The subsequent trials show much not only about the state of Hollywood, but also how little has changed in the way of prosecuting sexual assault. Over the course of three trials – the first two of which resulted in hung juries – Rappe’s sexual history and history with abortions were dissected. Arbuckle’s legal team argued that Rappe suffered from a pre-existing bladder condition, corroborating the fact that doctors had not found any evidence of sexual assault on her body. By the end of the third trial, these arguments had convinced the jury. They were, in fact, so incensed by Arbuckle’s subjugation to trial that they issued a formal apology:
“Acquittal is not enough for Roscoe Arbuckle. We feel that a great injustice has been done to him. We feel also that it was only our plain duty to give him this exoneration, under the evidence, for there was not the slightest proof adduced to connect him in any way with the commission of a crime. He was manly throughout the case and told a straightforward story on the witness stand, which we all believed. The happening at the hotel was an unfortunate affair for which Arbuckle, so the evidence shows, was in no way responsible. We wish him success and hope that the American people will take the judgment of fourteen men and woman who have sat listening for thirty-one days to evidence, that Roscoe Arbuckle is entirely innocent and free from blame.”
This exoneration could not, however, salvage Arbuckle’s reputation. To assist in dealing with the fallout from the trial, the censor Will Hays was hired by Paramount Pictures to navigate the damage done by the scandal. In the immediate aftermath, Hays decided to remove Arbuckle from all films, although within the year Hays changed his mind. Still, Arbuckle never quite recovered from the trial’s impact. In 1933, on the day that Warner Bros approached him with an offer of a contract, Arbuckle died of a heart attack.
Roscoe “Fatty” Arbuckle at Trial
The death of Virginia Rappe and surrounding scandal had a lasting impact, both on the personalities involved and on Hollywood at large. Will Hays, who became so integral in the rehabilitation of Paramount Pictures, subsequently took on the job of assisting the rehabilitation of Hollywood at large. By 1934, the Motion Picture Production Code (the Hays Code) had been introduced and Hollywood was subjected to industry-wide censorship of the films that it produced. The Code restricted the portrayal of sexual scenarios and bad language, among a whole host of other things deemed worthy of censorship. Despite Arbuckle’s exoneration, Hollywood’s first scandal did lasting damage. It revealed a Hollywood behind the movie screens – one of parties, illegal drinking, sex, and debauchery. For a country where conservatism had demanded the introduction of prohibition, it was perhaps inevitable that such a revelation would sit uncomfortably with the powers-that-be.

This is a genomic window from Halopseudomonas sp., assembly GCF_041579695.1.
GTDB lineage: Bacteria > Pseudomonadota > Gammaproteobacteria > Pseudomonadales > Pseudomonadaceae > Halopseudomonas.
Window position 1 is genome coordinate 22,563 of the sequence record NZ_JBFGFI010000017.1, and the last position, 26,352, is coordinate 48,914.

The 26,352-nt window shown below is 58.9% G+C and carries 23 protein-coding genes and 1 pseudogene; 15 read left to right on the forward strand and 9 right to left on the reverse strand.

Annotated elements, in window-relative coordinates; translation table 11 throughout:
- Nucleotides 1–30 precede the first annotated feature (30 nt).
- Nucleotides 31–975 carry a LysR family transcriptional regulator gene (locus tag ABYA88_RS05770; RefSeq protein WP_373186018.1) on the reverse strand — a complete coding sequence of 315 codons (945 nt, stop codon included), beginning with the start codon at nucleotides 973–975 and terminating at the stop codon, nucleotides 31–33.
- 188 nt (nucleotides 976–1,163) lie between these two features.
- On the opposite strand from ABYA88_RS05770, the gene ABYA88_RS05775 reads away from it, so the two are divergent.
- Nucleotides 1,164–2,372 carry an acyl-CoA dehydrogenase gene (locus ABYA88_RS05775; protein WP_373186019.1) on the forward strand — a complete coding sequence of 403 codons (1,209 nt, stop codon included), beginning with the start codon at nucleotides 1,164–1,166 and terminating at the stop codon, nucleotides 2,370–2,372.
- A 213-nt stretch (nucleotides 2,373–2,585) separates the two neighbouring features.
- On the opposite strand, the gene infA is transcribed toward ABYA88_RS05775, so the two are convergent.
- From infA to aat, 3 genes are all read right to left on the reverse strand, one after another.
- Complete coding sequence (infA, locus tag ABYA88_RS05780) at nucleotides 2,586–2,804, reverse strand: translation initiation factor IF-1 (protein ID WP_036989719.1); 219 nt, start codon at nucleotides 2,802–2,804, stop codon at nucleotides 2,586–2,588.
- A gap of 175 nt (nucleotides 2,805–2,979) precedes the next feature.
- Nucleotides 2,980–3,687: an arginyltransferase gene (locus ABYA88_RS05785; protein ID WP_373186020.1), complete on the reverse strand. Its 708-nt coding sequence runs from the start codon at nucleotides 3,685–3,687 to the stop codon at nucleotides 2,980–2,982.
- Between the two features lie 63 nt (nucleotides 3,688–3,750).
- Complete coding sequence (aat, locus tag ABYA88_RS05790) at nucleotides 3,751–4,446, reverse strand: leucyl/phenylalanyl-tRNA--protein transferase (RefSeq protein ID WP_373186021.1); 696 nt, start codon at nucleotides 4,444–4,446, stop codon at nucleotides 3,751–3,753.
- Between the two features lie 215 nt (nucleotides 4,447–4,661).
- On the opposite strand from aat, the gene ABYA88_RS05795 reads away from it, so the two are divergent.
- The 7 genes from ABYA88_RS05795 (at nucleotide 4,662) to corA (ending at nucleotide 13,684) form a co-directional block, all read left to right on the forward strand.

Yet, of all the lasting impacts had by the trial of Fatty Arbuckle, there is one that goes generally unmentioned. When reading about the scandal and trying to dissect what actually happened (which remains really difficult to do), it is Virginia Rappe who comes across as the most maligned of all involved. In a scandal that involved a suspected madam (Delmont) and a suspected murdered (Arbuckle), it is difficult to believe – although, not as difficult as it should be – that the dead victim should be the one to find her reputation most destroyed by events. Rappe’s life and lifestyle were torn to shreds during the trial and continued to be questioned even after Arbuckle’s exoneration. Rumours abounded following the trial, suggesting at different times that she had been a prostitute, an alcoholic, carried STDs, and that she had spread pubic lice around Keystone Studios. This type of character assassination remains still too common in trials of sexual assault and rape – it certainly sits uncomfortably with me that, in reading about the Fatty Arbuckle trial, I could recall too many news stories of similar trials where victims are subjected to the most grotesque types of questioning.
Rappe was a figure of her time and, in many respects, a product of the way in which Hollywood did business. If we assume for a moment that the rumours spread about her were true, it says far more about the cultural dynamics at work in and around Hollywood than it does about her personality or, realistically, her choices. Hollywood of the 1920s – and decades onwards – was one in which women were forced to utilise sex and sexuality to get ahead and get noticed. The expectation that women would sleep with producers, directors, and casting officials was a given. To expect, encourage, and subsequently degrade women for using sex to achieve their goals was a power dynamic that dominated film making for much of the 20th century. The experience of Virginia Rappe, both before and after death, is perhaps one of the best examples of how this relationship between sex, power, and movie-making manifested in the first few decades of the 1900s.